The StringSplit command is a quick method for parsing (breaking apart) a group of words and placing them in an array of  discrete variables (Array1, Array2, Array3, …). Using the StringSplit command eliminates much of the complication involved in word swapping with the SubStr() function.

The following AutoHotkey script selects the two words on either side of the text cursor and swaps them in place:

$!w::
  OldClipboard := ClipboardAll  ;save old Clipboard
  Clipboard :=               ;empty Clipboard
  SendInput ^{Left}^+{Right 2}
  SendInput, ^c
  ClipWait 0
  StringSplit, word_array, Clipboard, %A_Space%
  SendInput, %word_array2%%A_Space%%word_array1%%A_Space%
  Clipboard := OldClipboard  ;restore old Clipboard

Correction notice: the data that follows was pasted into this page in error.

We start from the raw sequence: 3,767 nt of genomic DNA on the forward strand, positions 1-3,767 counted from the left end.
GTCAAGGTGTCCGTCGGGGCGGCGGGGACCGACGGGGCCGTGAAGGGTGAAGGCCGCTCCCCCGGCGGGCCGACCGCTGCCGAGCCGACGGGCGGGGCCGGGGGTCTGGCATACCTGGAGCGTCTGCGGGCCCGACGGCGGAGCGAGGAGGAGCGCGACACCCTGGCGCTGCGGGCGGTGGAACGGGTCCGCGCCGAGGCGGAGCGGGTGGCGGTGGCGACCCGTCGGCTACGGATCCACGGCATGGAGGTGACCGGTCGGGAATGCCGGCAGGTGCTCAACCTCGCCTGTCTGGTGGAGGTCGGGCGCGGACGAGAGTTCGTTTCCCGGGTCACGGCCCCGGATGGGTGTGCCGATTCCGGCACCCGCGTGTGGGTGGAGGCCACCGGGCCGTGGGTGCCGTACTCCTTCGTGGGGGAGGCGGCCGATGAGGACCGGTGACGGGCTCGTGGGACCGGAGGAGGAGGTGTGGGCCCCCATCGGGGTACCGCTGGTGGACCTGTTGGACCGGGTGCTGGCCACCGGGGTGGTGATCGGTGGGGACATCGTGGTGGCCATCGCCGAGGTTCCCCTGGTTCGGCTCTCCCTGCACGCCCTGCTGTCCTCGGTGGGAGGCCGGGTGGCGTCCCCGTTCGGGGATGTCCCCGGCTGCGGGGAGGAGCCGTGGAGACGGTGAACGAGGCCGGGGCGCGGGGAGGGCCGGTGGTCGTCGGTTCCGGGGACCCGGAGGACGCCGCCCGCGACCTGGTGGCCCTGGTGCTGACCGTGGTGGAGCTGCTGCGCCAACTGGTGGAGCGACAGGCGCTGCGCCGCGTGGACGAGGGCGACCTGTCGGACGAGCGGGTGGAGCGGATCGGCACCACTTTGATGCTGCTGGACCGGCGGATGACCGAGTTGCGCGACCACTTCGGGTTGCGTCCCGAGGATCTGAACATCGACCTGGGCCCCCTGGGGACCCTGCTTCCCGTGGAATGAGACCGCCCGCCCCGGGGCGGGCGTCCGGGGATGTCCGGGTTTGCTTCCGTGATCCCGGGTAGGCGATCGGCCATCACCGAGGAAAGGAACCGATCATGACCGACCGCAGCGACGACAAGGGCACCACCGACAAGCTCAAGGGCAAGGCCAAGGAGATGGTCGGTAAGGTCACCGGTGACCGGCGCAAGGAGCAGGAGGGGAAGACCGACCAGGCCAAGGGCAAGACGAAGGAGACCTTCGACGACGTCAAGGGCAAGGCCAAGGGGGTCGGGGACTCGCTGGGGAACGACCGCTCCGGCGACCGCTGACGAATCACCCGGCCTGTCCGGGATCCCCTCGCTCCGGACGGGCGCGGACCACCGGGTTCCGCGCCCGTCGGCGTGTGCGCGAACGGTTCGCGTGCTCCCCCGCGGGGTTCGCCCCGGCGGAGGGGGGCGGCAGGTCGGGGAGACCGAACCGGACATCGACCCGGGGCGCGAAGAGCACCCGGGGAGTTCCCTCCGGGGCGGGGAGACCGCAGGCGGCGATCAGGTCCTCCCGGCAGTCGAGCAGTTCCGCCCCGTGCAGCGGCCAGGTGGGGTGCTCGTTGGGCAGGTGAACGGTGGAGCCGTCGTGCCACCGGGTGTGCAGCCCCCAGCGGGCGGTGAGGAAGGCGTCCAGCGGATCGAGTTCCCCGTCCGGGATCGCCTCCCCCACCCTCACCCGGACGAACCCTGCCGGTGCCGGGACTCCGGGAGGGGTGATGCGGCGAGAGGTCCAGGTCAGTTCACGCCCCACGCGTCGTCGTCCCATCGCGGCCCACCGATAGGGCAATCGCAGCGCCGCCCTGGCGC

Return

Note: This snippet of code uses the Clipboard techniques discussed in the last blog for saving and restoring the old Clipboard contents.

The SendInput command word highlighting technique—used in a previous blog for deleting selected words—now automatically selects the target words for swapping by first jumping one word to the left (CTRL+Left Arrow or ^{Left}), then jumping two words to the right while holding down the SHIFT key (CTRL+SHIFT+Right Arrow twice or ^+{Right 2}). (These SendInput commands simulate the keyboard combinations which execute the same word selection actions.) Then, AutoHotkey copies the selected words to the Windows Clipboard (SendInput, ^c).

Parsing (Breaking Apart) Words with the StringSplit Command

The beauty of the StringSplit command is the way it quickly breaks apart any line of text and places each word (or text segment) into a separate variable. While replicating this action is possible with variations of the SubStr() function, the additional complications involved with using it make StringSplit a tremendous time saver over SubStr().